Pubdate: Thu, 29 Dec 2016
Source: Nanaimo News Bulletin (CN BC)
Copyright: 2016, BC Newspaper Group
Author: Nicholas Pescod


Located in a parking lot next to Nanaimo's city hall sits a large
white tent.

A small fire burns inside the tent, keeping volunteers, who are
surrounded by donations of medical supplies and food, nice and warm.
It's a place where individuals can come and safely inject drugs,
without the fear of being humiliated or shamed.

It also happens to be unsanctioned.

Established by Nanaimo city councillor Gord Fuller and a group of
concerned residents, the tent has been acting as a safe-injection, or
safe-consumption site as its organizers call it, since Boxing Day.

"Too many people are dying. There are just too many people dying,"
Fuller said. "Four years ago if you had asked me about a
safe-injection site, I would not have advocated for it. But with
fentanyl and now carfentanil in the works, things are just getting
worse and worse."

The injection site operates from 7 a.m. until 7 p.m. There roughly 20
volunteers in total who work in shifts of two to three. A handful of
volunteers do have first-aid training, according to Fuller, who said
they want to always have one volunteer trained to administer naloxone
on location at all times.

"We want to have it staffed with two to three volunteers, with at
least one having the naloxone kit training," he said. "As it goes
along, everybody will get the naloxone training."

On-site volunteers provide users with clean needles and ensure old
needles are properly disposed.

"We've got lots of syringes and cookers and tourniquets," said Jeremy
Kalicum, co-ordinator of the unsanctioned site.

Kalicum said seven people have come through the site since it opened
on Monday morning.

"We're not just taking care of users, we're taking care of the
community as well," he said.

Kalicum, along with a handful of other residents, decided to set up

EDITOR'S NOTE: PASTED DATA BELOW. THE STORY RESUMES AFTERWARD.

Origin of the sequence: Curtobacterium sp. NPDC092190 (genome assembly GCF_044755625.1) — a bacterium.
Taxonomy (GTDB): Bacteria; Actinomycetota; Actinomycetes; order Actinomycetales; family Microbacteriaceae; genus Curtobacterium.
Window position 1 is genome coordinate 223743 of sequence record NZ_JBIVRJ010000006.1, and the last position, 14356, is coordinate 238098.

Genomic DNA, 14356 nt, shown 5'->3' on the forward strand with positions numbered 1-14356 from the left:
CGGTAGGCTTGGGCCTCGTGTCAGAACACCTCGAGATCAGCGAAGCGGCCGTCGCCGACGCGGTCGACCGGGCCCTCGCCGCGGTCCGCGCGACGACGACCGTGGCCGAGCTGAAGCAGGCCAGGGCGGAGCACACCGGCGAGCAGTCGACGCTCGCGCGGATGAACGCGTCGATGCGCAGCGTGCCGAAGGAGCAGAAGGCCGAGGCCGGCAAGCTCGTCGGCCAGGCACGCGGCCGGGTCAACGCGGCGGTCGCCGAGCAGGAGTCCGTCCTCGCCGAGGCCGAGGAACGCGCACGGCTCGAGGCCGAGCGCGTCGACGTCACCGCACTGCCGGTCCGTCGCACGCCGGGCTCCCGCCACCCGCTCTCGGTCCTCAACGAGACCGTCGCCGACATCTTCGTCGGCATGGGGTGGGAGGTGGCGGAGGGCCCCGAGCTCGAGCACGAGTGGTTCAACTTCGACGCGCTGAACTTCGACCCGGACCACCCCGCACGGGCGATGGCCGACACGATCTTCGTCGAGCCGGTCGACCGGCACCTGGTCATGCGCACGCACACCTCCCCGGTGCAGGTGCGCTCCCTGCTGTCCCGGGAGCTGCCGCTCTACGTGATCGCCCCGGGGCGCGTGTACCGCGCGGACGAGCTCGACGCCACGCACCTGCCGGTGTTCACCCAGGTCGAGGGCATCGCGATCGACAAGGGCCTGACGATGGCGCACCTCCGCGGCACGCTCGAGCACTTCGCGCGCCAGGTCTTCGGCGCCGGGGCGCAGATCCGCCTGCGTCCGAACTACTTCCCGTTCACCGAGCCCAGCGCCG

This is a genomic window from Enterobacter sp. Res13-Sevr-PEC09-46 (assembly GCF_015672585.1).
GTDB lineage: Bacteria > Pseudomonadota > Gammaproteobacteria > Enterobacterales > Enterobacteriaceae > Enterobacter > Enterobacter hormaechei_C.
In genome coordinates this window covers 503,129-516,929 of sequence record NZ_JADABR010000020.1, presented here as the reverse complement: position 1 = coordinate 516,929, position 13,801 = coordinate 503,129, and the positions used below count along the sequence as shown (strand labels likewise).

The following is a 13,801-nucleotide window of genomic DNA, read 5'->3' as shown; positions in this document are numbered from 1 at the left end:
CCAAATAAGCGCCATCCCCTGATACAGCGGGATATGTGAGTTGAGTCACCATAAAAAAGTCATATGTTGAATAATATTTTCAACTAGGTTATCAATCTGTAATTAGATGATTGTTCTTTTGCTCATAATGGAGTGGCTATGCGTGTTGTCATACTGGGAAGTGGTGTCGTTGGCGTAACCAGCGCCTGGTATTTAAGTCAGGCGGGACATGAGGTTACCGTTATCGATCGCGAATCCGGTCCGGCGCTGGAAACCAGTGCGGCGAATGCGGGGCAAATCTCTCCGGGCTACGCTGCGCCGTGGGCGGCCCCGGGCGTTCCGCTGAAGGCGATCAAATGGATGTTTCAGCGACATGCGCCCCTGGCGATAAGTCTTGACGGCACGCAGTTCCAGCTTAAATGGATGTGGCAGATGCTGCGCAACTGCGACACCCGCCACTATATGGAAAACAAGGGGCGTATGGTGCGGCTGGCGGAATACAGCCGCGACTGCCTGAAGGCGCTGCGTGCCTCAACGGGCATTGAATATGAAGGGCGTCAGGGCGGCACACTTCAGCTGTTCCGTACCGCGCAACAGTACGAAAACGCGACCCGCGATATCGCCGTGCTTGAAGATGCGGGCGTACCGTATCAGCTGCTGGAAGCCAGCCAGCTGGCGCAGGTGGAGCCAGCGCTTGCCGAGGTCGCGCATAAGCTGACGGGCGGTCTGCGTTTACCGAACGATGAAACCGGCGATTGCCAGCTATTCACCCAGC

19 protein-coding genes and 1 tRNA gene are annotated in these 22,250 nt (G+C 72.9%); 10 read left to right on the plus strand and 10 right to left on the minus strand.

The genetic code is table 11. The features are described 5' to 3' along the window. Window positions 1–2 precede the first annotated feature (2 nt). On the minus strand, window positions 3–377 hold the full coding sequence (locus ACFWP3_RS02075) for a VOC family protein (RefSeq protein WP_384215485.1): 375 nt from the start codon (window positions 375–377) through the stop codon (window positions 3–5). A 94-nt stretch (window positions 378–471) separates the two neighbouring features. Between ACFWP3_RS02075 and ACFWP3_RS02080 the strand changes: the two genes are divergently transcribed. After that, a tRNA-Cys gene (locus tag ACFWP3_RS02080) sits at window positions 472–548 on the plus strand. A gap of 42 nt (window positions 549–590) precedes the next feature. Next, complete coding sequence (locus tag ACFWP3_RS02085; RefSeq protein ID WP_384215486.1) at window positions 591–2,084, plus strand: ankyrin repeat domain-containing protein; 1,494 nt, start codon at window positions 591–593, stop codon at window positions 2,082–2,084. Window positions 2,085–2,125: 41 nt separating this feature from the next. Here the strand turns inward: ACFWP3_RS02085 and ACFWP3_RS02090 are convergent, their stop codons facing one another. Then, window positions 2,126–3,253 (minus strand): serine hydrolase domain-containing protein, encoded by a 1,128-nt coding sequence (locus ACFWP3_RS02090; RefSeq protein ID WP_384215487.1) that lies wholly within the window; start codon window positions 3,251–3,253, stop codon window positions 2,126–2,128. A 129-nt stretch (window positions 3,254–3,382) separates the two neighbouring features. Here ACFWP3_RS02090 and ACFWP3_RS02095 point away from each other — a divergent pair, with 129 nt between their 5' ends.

the safe-injection site in an effort to benefit drug users and force
the city's hand on the issue of safe-injection sites.

"We as a group were upset with the inaction that has been taken by the
city," he said. "We wanted to really be the ones to take action and
spur the city [into action]."

Many areas across the province continue to see an annual increase of
illicit drug overdose deaths. According to recently released
statistics from the B.C. Coroners Service, there were 25 illicit drug
overdose deaths in Nanaimo this year. There were 19 in the city last

"It is important to have the resources out there for the community to
safely consume drugs, especially with the fentanyl crisis going on,"
Kalicum said. "We don't want people overdosing behind a dumpster."

The injection site relies on donations in order to operate and Fuller
has pledged $1,000 of his own money. Fuller said safe injection sites
have been on the city's agenda, but that some kind of action needed to
be taken before another person dies.

"As city councillor this has been on our agenda for awhile and we were
to be talking about it at our last council meeting and it got put over
to a committee and then the more and more you hear about [illicit
overdose deaths] the more you realize something needs to be done and
we throw too much to committee," he said.

As the site is unsanctioned by the city and located in city hall's
parking lot, Fuller said the site location could move from its current
location to another spot downtown.
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